By Barrister Jean Atabong Fomeni
Monday, February 20, 2017
The Consortium leaders (Barrister Agbor Balla Felix Nkongho, Dr. Fontem N. Neba and Mancho Bibixy) are standing trial before the Yaoundé Military Tribunal for having allegedly committed the following offences—acts of terrorism, hostility to the fatherland, secession, revolution, group rebellion, incitation of civil war, contempt on public bodies and public servants, spreading of false information. However, it should be noted that competence of the Yaoundé Military Tribunal in trying the matter rests within the ambit of Section 3(4) of the law organizing the Military Justice in Cameroon (Law No. 2008/015 of 29 December 2008). Section 3(4) provides that, “the Yaoundé Military Tribunal may in the event of exceptional circumstances …which constitute serious threat to public order, state security or terrorism, exercise its powers throughout the national territory.”
Sadly, most of the above offences attract the death penalty. They are embedded in Sections 102 (Hostility against the fatherland), 103 (Other felonies punishable with death), 111 (Secession), 112 (incitement of Civil War) of the Cameroon Penal Code, and Section 2 (Acts of terrorism) of the Law on the Suppression of Acts of Terrorism. In summary, the above provisions condemn to death whoever commits the above offences.
Conversely, the Constitution of Cameroon is against the death penalty. Cameroon is one of the countries with a Constitution that protects, promotes, and guarantees the rights and freedoms of every citizen. It is not an exaggeration, therefore, to say that this Constitution, uprooted from a sound moral background, meets with the universally acceptable standards of Constitutions, particularly in the domain of Human Rights. In fact, its preamble states that, “every person has the right to life, to physical and moral integrity and to humane treatment in all circumstances. Under no circumstances shall any person be subjected to torture, to cruel, inhuman or degrading treatment”. Interestingly, the Constitution has not provided for any “subject” clause or “frontiers” with respect to the right to life—it implies, therefore, that the right to live has a moral foundation, and that it cannot be taken by another human being or government for any reason whatsoever.
In constitutional law, the cardinal principle is that any national law (e.g. Cameroon Law on Terrorism) of a State which is not in conformity with the Constitution of that State is unconstitutional. This is to say, therefore, that the Cameroon Law on the Suppression of Acts of Terrorism which subscribes to death penalty as opposed to the Constitution is unconstitutional. Meaning that, all the above provisions of both the Penal Code (Sections 102, 103,111,112) and the Law on the Suppression of Acts of Terrorism (Section 2) are illegal.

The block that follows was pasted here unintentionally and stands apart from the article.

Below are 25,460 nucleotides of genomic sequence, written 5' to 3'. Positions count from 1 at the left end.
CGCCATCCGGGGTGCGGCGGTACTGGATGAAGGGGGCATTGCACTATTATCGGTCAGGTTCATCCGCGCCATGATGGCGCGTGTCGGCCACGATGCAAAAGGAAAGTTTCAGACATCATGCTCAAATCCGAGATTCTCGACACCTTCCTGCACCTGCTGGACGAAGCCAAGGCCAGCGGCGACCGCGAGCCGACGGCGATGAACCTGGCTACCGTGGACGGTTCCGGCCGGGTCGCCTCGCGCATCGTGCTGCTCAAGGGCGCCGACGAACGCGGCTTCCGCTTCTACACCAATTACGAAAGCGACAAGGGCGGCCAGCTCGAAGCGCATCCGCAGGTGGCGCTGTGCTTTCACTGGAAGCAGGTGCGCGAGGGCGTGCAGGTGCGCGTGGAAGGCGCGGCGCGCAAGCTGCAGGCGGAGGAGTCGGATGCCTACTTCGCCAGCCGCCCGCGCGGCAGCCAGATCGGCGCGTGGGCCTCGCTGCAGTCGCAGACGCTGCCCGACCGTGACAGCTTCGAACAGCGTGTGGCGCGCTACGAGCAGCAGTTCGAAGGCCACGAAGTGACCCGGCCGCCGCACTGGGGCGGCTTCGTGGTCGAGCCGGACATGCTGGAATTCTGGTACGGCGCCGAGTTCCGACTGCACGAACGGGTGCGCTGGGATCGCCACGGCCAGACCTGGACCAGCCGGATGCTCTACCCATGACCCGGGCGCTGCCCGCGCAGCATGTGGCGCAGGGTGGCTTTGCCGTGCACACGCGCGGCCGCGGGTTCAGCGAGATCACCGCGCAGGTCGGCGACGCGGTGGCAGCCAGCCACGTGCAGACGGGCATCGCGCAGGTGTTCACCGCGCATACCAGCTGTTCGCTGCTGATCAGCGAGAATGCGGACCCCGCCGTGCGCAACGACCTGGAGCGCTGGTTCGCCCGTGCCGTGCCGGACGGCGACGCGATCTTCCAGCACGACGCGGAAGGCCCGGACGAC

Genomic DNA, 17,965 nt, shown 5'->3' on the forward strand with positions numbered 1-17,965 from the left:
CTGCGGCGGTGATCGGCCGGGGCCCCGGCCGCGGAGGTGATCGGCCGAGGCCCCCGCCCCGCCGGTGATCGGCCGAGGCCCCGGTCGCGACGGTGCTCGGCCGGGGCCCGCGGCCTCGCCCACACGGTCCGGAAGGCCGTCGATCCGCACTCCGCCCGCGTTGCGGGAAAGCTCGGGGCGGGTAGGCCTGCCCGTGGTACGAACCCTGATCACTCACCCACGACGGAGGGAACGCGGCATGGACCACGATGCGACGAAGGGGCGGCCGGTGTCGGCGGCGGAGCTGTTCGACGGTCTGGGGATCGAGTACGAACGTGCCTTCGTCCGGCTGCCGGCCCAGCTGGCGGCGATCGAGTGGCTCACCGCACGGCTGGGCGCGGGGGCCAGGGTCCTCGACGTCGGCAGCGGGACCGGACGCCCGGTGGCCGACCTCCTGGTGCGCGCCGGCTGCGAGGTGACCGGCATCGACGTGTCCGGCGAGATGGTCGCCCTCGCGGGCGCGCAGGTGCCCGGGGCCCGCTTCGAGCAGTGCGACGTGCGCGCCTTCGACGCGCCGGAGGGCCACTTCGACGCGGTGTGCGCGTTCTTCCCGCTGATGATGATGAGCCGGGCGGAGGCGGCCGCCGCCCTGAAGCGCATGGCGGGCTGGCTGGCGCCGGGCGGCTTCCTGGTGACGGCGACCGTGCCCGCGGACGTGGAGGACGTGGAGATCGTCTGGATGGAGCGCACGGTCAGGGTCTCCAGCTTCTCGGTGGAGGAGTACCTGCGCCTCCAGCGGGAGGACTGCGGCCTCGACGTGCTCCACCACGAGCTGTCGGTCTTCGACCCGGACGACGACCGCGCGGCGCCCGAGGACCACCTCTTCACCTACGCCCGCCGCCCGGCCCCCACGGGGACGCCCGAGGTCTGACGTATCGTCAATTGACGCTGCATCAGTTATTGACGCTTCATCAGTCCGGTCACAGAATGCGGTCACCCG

Cameroon has approved or ratified a plethora of international human rights laws which frown at lawful killing (for example, the death penalty) of a human being by the State. Meanwhile, it should be remembered that ratification means ‘the action of signing or giving formal consent to a treaty, contract, or agreement, making it officially valid”.
In 1986, Cameroon ratified the United Nations Convention against Torture and Other Cruel, Inhuman and Degrading Treatment or Punishment. This text, in its entirety, condemns any form of torture on any human being. Meanwhile, Article 3 of the Universal Declaration of Human Rights provides that “everyone has the right to life….” In Article 5, it says “no one shall be subjected to torture or to cruel, inhuman or degrading treatment or punishment”. This is to say that the death penalty is cruel, inhuman and degrading, and that it deprives the person of the right to life. Also, Article 4 of the African Charter says “every human being shall be entitled to respect for his life….”
In summary, the doctrine of supremacy is equally very important here. It emphasizes the overriding character of international law over those of domestic origin. Conscious of this, the Constitution of Cameroon has provided in Article 45 that, “duly approved or ratified treatise and international agreements shall, following their publication, override national laws, provided the other party implements the said treaty or agreement”. Implying that, since Cameroon has approved or ratified the many international laws here above cited, their provisions become applicable in Cameroon as of the time they were approved or ratified.
If we agree to the above analysis, then it is no longer a debate that the provisions of the above international laws together with the Constitution of Cameroon override the Cameroon Penal Code, and the Law on the Suppression of Acts of Terrorism. Therefore, rational thinking holds that the five provisions cited herein above are not law. And in line with Article 11(2) of the Universal Declaration of Human rights, “no one shall be held guilty of any penal offence on account of any act or omission which did not constitute a penal offence”. The Constitution and the above cited human rights laws are not in variance with this.
On the basis of the foregoing, I therefore make bold to state that the above five offences for which the Consortium leaders are being prosecuted are unfounded at law, and consequently illegal.
Barrister Jean Atabong Fomeni, is a practicing Lawyer and a member of the Common Law, based in Limbe